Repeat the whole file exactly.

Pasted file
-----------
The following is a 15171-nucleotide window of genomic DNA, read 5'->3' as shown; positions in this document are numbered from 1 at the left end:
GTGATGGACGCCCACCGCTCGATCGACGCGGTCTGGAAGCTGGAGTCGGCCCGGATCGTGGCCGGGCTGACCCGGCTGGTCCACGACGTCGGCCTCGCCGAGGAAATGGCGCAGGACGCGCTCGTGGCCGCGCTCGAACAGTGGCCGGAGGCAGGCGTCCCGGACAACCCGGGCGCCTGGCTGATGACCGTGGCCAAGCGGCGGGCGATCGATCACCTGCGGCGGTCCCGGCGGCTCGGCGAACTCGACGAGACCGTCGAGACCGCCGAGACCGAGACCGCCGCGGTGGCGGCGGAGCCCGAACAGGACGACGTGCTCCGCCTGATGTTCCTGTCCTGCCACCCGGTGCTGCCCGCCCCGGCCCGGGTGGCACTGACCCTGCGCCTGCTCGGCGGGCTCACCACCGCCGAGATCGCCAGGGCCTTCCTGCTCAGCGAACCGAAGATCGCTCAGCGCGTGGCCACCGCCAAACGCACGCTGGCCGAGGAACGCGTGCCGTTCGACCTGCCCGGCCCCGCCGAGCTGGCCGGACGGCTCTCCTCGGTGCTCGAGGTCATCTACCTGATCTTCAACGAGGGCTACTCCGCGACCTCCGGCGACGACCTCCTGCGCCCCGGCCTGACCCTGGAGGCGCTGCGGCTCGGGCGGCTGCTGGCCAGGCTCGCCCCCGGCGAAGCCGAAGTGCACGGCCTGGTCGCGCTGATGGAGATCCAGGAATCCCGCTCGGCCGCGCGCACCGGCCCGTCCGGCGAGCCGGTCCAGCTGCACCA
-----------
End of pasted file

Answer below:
The following is a 15171-nucleotide window of genomic DNA, read 5'->3' as shown; positions in this document are numbered from 1 at the left end:
GTGATGGACGCCCACCGCTCGATCGACGCGGTCTGGAAGCTGGAGTCGGCCCGGATCGTGGCCGGGCTGACCCGGCTGGTCCACGACGTCGGCCTCGCCGAGGAAATGGCGCAGGACGCGCTCGTGGCCGCGCTCGAACAGTGGCCGGAGGCAGGCGTCCCGGACAACCCGGGCGCCTGGCTGATGACCGTGGCCAAGCGGCGGGCGATCGATCACCTGCGGCGGTCCCGGCGGCTCGGCGAACTCGACGAGACCGTCGAGACCGCCGAGACCGAGACCGCCGCGGTGGCGGCGGAGCCCGAACAGGACGACGTGCTCCGCCTGATGTTCCTGTCCTGCCACCCGGTGCTGCCCGCCCCGGCCCGGGTGGCACTGACCCTGCGCCTGCTCGGCGGGCTCACCACCGCCGAGATCGCCAGGGCCTTCCTGCTCAGCGAACCGAAGATCGCTCAGCGCGTGGCCACCGCCAAACGCACGCTGGCCGAGGAACGCGTGCCGTTCGACCTGCCCGGCCCCGCCGAGCTGGCCGGACGGCTCTCCTCGGTGCTCGAGGTCATCTACCTGATCTTCAACGAGGGCTACTCCGCGACCTCCGGCGACGACCTCCTGCGCCCCGGCCTGACCCTGGAGGCGCTGCGGCTCGGGCGGCTGCTGGCCAGGCTCGCCCCCGGCGAAGCCGAAGTGCACGGCCTGGTCGCGCTGATGGAGATCCAGGAATCCCGCTCGGCCGCGCGCACCGGCCCGTCCGGCGAGCCGGTCCAGCTGCACCA